Near the beginning of August of this year, I had a post series for the Single Christian Girl.
I received a reblog from blogger and Christian Romance novelist Ann Malley with a comment introducing this post, and it really got me to think about certain things I probably should clarify.
Ann, in her amazing back cover promotion of the post, poses the question if, in my post, I am seeking a scapegoat for fallen human nature. She also brings up something I don’t know why I haven’t thought about before, “glorified temptation.” That, in itself, is something to write on. What a powerful term.
She promoted the post not only to her readers but to me. Convincing me to reread the post and reflect.
And reflect I did. In fact, I retweeted her post and we started discussing Christian Romance, the purpose of teaching through life lesson, and much more. With her permission, as I clarify some things, I’m going to share some of her quotes that came up in our discussion.
Now, the post itself is not purely focused on Christian Romance novels. It’s more about how the portrayal of Christian romance can be misguiding, especially younger readers like teens, to have false expectations. Which is then where my main focus was.
False Expectations. Potential feelings that we are entitled to certain things in a relationship, especially when influenced by media.
As Ann shares “Much of “love” is presented as an infatuation with falling in love. Not what it means.” Adding, “Falling in love with love is a dangerous business and leads to heartache 100% of the time. Why? People are people.”
There’s a reason, of course, people enjoy fiction.
But blurring the lines between what we expect out of life and the stories we read…well, that’s not really the fault of the writer. That part is on us. We decide what we expose our ears and eyes to. We’re not forced.
I do think as a Christian writer we are accountable to what we are portraying. I think we need to ask ourselves the importance of our scenes. It is wholesome? Does it encourage sinful behavior? Does this give glory to God? Would this potentially stumble up a weaker believer?
Even though everyone has free will, we have the gift to encourage and influence in our writing.
So what are we persuading and encouraging?
Ann shares her viewpoint on what authors should focus on in Christian Romance. “What’s needed is for authors to put romantic love in proper context. That is, it’s okay to show the developing attraction. God has ordered that attraction. But it is critical to have the heroine/hero acknowledge the need to balance their passions and keep a clear head. That can teach those reading to do the same and watch out for runaway feelings. We all experience them.”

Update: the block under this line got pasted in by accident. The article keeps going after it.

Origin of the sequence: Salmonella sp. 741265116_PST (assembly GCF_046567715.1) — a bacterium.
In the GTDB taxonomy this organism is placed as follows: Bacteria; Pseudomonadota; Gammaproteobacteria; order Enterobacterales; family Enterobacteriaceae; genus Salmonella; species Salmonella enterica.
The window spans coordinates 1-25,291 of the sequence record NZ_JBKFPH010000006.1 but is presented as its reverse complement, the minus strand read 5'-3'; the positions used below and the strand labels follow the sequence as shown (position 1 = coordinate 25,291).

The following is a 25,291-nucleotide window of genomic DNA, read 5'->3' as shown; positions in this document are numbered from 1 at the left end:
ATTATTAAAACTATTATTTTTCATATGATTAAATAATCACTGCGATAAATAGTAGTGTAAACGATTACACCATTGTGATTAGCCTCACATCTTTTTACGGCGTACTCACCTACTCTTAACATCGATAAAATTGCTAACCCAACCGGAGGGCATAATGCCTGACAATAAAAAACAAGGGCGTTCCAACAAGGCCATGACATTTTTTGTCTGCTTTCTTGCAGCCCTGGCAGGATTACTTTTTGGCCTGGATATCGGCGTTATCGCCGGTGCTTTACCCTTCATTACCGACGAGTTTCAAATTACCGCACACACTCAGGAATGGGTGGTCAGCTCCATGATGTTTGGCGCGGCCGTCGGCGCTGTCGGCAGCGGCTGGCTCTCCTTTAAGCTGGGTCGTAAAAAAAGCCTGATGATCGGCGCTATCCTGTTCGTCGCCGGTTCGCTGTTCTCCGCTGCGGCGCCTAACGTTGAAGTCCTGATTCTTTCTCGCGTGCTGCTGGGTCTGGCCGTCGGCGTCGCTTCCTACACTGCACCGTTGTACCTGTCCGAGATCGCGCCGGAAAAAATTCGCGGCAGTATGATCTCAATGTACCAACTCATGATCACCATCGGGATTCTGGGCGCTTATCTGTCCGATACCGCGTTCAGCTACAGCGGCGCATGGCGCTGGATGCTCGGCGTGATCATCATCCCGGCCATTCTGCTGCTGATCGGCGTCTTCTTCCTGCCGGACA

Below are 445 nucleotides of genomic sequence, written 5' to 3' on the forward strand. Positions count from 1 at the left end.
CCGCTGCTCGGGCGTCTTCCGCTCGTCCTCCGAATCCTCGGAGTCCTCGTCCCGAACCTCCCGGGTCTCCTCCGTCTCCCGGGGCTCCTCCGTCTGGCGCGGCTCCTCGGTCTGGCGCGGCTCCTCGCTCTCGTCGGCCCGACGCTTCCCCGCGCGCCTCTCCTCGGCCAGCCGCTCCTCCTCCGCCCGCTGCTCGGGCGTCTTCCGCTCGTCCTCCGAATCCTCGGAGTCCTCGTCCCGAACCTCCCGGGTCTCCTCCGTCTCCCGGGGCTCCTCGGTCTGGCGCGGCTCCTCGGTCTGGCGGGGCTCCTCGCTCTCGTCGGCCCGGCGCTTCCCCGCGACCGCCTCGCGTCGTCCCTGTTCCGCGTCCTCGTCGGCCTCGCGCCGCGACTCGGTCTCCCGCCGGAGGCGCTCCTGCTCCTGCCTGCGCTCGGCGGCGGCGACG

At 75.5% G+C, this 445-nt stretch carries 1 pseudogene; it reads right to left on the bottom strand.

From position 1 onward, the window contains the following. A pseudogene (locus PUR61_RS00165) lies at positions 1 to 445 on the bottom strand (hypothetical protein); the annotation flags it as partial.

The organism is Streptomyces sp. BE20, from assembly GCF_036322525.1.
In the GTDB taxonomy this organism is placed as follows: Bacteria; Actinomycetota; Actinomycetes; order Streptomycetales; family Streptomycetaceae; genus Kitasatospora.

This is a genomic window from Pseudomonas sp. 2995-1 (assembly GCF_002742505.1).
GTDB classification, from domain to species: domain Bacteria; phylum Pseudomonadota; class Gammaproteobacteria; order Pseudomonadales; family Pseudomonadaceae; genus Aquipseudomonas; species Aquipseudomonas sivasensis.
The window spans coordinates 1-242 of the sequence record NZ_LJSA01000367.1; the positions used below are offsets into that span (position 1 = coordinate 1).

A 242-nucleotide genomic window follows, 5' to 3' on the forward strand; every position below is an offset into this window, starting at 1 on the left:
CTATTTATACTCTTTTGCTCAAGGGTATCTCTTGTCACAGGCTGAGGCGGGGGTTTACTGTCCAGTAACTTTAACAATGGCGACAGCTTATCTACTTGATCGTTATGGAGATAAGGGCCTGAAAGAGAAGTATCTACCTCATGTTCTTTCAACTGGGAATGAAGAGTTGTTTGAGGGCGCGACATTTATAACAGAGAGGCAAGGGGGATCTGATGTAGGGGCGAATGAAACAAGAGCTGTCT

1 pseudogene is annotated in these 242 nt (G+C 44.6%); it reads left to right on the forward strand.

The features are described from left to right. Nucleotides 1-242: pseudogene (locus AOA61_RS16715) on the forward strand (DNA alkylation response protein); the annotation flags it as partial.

I want to add, I don’t think in my post I was clear that not all Christian Romance novels or series encourage false expectations or linger in encouraging that we focus on the body. As I shared, Katie’s video really made me think about the topic. But that does not mean it is the entire genre that’s flawed.
I don’t think having a story about Christians falling in love is wrong. Ann shared with me why it is important stories cover the emotions of those feelings, “That said, teenagers–girls especially in this pressure cooker society–need a place to explore those giddy, excited feelings running rampant through their minds, etc… Believe me, hiding those feelings is no good. Often that leaves people ill-prepared for when they “experience” as much and then have no clue how to handle it.”
I think there is a lot of temptation for writers to depict certain things because the audience expects it. The world expects it. As Ann and I discussed, publishers expect it. I think the way these stories, not all, are told often encourages a way of life that is not realistic. Thus, the false expectation is encouraged.
As a writer, we are responsible for what we write. But as a reader, we are responsible for what we read. It is very important we keep a balance. We talked about how it is natural for girls to be swept away in these stories. “Girlish glee (natural) can be steeped by an overdose of one genre.”
This led to discussing how crucial and needed it is for parents both to be aware of what their teens are reading, as well as making sure teens have some way of expressing what they are going through. “Parents are better suited to know how much leeway to give a teen. How sad would it be for a young girl to be turned off of her faith because restrictions are too tight in areas where they should be loosened? I write romance novels, but I’m not an advocate for teen readers obsessing on anything. But if the parent has decided that Christian romance novels are okay, it’s their call.”
Thinking about these things has really made me step back and think about my own writing. What I want to portray and what I do not want to portray.
Watering something down in a “Christian” form does not mean God will approve of it.
Lusting with the eyes is still a sin even when everyone is fully dressed.
However, not acknowledging situations and emotions that naturally occur only lead to confusion and possible pent-up frustration, especially for teens.
I hope you took something out of this discussion. I know I have.
I want to thank Ann again for adding to the discussion and welcoming me to talk about it.
If you want to check out both posts for the Single Christian Girl Series
False Expectations – Pt. 1
What To Focus On– Pt. 2
What are your thoughts?
Do you have a favorite Christian Romance novel?
Monthly Scripture, (NIV) John 16:33, “I have told you these things, so that in me you may have peace. In this world you will have trouble. But take heart! I have overcome the world.”
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